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14 May 2019 Experiments in detecting obscured objects using longwave infrared polarimetric passive imaging
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Abstract
Polarization has been shown to improve object-clutter discrimination in longwave infrared imaging, particularly if the object and clutter have the same apparent surface temperature and the viewing angle relative to an object's surface is off normal. This work describes experimentation to investigate the feasibility of using polarimetric infrared imagery to enhance object-clutter discrimination when the object is hidden by foliage. Many obscurations have small gaps where optical signatures from background objects can be partially seen. In long range imaging, large pixel size typically creates heterogeneous pixel mixtures consisting of multiple material surfaces. This mixture degrades an object's signature; however, due to the significant polarization contrast from the materials, object-clutter discrimination is still possible. Methodology and results from controlled experiments are presented herein which demonstrate the potential capability of object detection using polarization sensitive imagery.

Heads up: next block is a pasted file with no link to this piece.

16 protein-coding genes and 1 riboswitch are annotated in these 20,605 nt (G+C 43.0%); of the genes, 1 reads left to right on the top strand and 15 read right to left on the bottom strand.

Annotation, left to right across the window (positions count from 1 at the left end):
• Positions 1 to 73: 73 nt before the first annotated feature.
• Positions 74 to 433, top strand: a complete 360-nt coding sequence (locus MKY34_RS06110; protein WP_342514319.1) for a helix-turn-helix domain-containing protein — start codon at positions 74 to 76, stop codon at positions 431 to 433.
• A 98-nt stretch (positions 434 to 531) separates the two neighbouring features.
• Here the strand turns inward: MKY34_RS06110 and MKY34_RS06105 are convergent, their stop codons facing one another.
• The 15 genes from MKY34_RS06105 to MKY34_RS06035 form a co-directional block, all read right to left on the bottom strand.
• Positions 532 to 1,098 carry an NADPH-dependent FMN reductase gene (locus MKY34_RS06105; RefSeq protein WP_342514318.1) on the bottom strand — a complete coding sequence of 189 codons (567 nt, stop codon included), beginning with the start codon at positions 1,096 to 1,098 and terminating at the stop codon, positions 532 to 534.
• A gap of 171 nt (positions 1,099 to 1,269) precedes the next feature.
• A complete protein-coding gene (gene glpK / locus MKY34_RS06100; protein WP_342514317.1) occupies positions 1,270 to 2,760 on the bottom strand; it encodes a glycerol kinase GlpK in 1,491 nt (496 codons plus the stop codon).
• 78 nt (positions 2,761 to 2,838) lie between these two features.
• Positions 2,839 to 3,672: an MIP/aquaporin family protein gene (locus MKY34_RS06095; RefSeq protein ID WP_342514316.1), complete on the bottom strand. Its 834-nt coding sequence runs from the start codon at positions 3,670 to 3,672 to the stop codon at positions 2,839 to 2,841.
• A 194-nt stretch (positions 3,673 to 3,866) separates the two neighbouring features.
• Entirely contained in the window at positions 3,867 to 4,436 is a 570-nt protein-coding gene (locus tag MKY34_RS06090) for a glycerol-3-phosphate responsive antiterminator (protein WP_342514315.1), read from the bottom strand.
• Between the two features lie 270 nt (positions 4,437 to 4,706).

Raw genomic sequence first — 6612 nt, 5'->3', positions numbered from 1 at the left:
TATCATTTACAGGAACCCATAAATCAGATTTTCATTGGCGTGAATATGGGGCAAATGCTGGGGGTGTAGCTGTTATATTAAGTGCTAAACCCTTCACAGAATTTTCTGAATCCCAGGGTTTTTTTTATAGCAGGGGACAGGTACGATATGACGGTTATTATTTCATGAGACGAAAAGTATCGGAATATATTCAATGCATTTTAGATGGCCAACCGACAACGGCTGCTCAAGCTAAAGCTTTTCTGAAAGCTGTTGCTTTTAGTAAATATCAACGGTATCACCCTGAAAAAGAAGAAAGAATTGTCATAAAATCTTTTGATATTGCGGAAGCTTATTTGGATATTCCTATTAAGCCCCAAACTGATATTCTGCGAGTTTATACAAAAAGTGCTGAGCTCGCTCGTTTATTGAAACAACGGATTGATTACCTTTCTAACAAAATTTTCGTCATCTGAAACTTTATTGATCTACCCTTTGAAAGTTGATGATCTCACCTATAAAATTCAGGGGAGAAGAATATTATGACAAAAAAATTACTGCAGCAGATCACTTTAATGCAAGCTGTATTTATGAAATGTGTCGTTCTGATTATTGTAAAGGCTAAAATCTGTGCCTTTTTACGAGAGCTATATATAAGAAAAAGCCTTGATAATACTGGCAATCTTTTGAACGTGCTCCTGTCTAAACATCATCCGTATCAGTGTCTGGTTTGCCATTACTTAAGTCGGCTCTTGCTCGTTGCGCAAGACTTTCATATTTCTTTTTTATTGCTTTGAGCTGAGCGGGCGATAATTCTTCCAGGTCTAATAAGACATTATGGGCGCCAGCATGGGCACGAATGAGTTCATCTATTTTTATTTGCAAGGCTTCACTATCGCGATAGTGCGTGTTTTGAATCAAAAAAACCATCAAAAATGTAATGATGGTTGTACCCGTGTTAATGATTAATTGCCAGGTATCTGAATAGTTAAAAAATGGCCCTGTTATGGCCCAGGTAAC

Conference Presentation
© (2019) COPYRIGHT Society of Photo-Optical Instrumentation Engineers (SPIE). Downloading of the abstract is permitted for personal use only.
Jarrod P. Brown, Michael C. Wagner, Rodney G. Roberts, and Darrell B. Card "Experiments in detecting obscured objects using longwave infrared polarimetric passive imaging", Proc. SPIE 11001, Infrared Imaging Systems: Design, Analysis, Modeling, and Testing XXX, 1100107 (14 May 2019); https://doi.org/10.1117/12.2518547
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